This article is only available in the PDF format. Download the PDF to view the article, as well as its associated figures and tables.
A distinguished writer on ear diseases says that between the ages of 20 and 40 nearly every third person has some difficulty of the hearing with one ear at least. Although this statement may be somewhat exaggerated, still we know from our everyday experience in practice that there is a very large number of people along towards middle life who no longer hear well with one ear at least, and that, while during the years from 20 to 40, the number who are completely deaf is comparatively few, still the number whose hearing power is below normal is very great.
If we examine these cases carefully, we will find that a fairly large percentage of them present ears with no evidence of disease. In a still larger number, however, the drum-head of one and often of both ears, present conditions of opacity either circumscribed or general, with more or less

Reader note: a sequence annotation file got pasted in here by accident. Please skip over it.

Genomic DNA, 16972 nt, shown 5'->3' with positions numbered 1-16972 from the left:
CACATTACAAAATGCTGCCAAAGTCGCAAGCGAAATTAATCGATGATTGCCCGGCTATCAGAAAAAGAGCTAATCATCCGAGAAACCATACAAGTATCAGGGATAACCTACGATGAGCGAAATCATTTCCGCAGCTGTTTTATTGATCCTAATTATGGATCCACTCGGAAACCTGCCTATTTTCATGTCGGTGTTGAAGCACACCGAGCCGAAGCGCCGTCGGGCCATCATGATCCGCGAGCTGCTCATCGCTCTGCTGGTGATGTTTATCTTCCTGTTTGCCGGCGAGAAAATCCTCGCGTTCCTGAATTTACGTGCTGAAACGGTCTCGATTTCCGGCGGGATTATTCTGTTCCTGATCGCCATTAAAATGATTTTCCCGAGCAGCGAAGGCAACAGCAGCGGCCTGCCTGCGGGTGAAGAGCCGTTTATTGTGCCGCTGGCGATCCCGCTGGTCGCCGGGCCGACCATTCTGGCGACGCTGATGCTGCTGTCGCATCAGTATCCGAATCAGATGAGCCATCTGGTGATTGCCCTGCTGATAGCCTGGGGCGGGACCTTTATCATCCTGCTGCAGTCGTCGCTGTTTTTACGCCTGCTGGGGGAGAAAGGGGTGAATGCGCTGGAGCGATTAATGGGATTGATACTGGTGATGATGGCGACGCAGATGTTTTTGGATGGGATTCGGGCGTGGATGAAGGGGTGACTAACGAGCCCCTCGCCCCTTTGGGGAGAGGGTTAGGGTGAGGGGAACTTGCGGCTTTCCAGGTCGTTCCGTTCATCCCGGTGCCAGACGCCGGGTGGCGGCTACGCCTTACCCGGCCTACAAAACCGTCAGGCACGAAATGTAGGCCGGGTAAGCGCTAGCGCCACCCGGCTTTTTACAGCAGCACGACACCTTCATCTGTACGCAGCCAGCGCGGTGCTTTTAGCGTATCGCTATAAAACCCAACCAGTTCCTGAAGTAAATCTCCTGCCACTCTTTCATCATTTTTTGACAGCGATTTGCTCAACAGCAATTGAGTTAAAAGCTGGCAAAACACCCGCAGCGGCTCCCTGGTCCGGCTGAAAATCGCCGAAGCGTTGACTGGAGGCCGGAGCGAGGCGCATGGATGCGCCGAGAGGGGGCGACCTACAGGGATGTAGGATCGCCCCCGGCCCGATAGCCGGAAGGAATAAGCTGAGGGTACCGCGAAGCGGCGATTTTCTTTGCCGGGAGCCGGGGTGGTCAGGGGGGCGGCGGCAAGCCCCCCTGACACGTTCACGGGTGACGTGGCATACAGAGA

DOWLING F. TREATMENT OF OPACITIES OF THE MEMBRANA TYMPANI, ACCOMPANIED WITH DEAFNESS. Read in the Section of Laryngology and Otology, at the Forty-third Annual Meeting of the American Medical Association, held at Detroit, Mich., June, 1892. JAMA. 1892;XIX(18):513–514. doi:10.1001/jama.1892.02420180007001e
Coronavirus Resource Center
Customize your JAMA Network experience by selecting one or more topics from the list below.
Create a personal account or sign in to: